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Speaker amps for headphones - Page 129

post #1921 of 3116
As for DACS. That is a good one. And if you want to improve it or most others get an Audiophilleo 1 or 2 with pp. Find it used. It will make an improvement in the dac.

The second is wav files this helps a lot to. That will help you save up the money faster for the stax.

Al d
post #1922 of 3116

Al:

 

I'm currently doing a comparison test of 15 or so DACs.

 

http://www.head-fi.org/t/689783/december-2013-mid-level-dac-comparison

 

I think I have plenty of good candidates. :)

post #1923 of 3116
Funny wow some list. I can only add that if you would try the Audiophilleo they would all pretty much sound the same .


That would save you a lot of time. Google it. And reviews it is why I bought it and it does work.

Have fun wow very impressive man .

Al D
post #1924 of 3116
Quote:
Originally Posted by Gary in MD View Post
 

Are you using one of the Stax transformers, or something else?

Yep a modded SRD-7sb mk2. Not based on spritzers board but I had some left over and fairly expensive PIO polypropylene caps that I put to good use to replace the existing ERO MKP coupling caps.

post #1925 of 3116

"Preferred Headphone Resistor Network" Circuit Analysis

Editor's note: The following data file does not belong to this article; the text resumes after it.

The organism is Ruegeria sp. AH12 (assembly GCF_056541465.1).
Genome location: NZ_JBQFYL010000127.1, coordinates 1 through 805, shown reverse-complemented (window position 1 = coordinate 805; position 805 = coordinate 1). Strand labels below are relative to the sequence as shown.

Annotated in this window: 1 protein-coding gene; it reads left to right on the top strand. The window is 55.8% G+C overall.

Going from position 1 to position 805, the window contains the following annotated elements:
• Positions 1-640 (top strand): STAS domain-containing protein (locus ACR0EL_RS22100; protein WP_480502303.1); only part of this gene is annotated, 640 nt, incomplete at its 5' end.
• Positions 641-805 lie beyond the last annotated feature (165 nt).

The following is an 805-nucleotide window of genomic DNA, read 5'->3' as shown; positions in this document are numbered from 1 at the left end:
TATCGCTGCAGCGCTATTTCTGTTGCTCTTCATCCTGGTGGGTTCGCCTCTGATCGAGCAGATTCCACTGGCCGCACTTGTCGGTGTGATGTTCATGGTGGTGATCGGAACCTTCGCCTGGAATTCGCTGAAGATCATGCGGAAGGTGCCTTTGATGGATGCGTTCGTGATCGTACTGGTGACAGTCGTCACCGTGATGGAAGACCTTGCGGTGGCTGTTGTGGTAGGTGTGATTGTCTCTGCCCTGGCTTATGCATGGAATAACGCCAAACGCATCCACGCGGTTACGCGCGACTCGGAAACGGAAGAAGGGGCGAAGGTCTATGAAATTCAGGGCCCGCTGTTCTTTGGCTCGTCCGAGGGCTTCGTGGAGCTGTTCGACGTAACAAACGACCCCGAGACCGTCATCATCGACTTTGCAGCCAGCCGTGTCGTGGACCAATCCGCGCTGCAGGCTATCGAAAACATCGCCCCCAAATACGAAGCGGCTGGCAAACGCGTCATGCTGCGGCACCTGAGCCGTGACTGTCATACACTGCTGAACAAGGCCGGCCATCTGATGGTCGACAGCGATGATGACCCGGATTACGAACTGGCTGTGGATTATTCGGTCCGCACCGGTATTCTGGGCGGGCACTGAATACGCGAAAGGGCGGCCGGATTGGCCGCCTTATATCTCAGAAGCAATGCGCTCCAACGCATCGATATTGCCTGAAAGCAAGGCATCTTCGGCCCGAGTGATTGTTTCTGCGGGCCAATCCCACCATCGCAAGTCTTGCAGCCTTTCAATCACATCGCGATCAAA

or How the Resistor Network Works

Using my HE-500 headphones we'll analyze the "Preferred Resistor Network" using Ohm's Law. Inputting the HE-500's specs of 38 ohms impedance and 89 dB/mW sensitivity into the Headphone Power Calculator spreadsheet shows:

Headphone_Resistor_Network_Preferred_AnalysisPwr1.jpg

So with my HE-500s connected directly to an amplifier providing 0.389 volts RMS you get 10.24 milliamps (0.01024 amps) of current flowing through the headphones and 95 dBSPL Vrms of loudness. That loudness level would be too loud for most.

 

Using our Resistor Network Calculator on this webpage we input Headphone Impedance = 38 ohms, and the standard "Preferred Network" resistor values of R2 = 6 ohms, R3 = 2 ohms:

Headphone_Resistor_Network_Preferred_AnalysisCalc.jpg

The calculated "Effective Speaker Load" is the total Headphones + "Preferred Network" circuit impedance/resistance of 7.9 ohms and Attenuation is shown as -12.37 dB.

 

Now lets plug the 0.389 volts from the amplifier and the 7.9 ohms of total circuit resistance into our "preferred network" and analyze it using Ohm's Law.

Headphone_Resistor_Network_Preferred_Analysis.jpg

First we calculate the total circuit current using Ohm's formula: Current = Volts / Resistance = 0.389v / 7.9ohms = 0.0492 amps of current (or 49.2 milliamps). We can also calculate the total circuit Power (watts) using:  Watts = Volts^2 / Ohms = 0.389v^2 / 7.9ohms = 0.0192 watts (19.2 milliwatts). So the amplifier is putting out 0.389 volts, 0.0492 amps and 0.0192 watts.

 

Now we can calculate the voltage drop caused by resistor R2's 6 ohms. All 0.0492 amps of current run through R2 so we can use the formula Volts = Current * Resistance = 0.0492amps * 6ohms = 0.2954 volts (295.4 millivolts).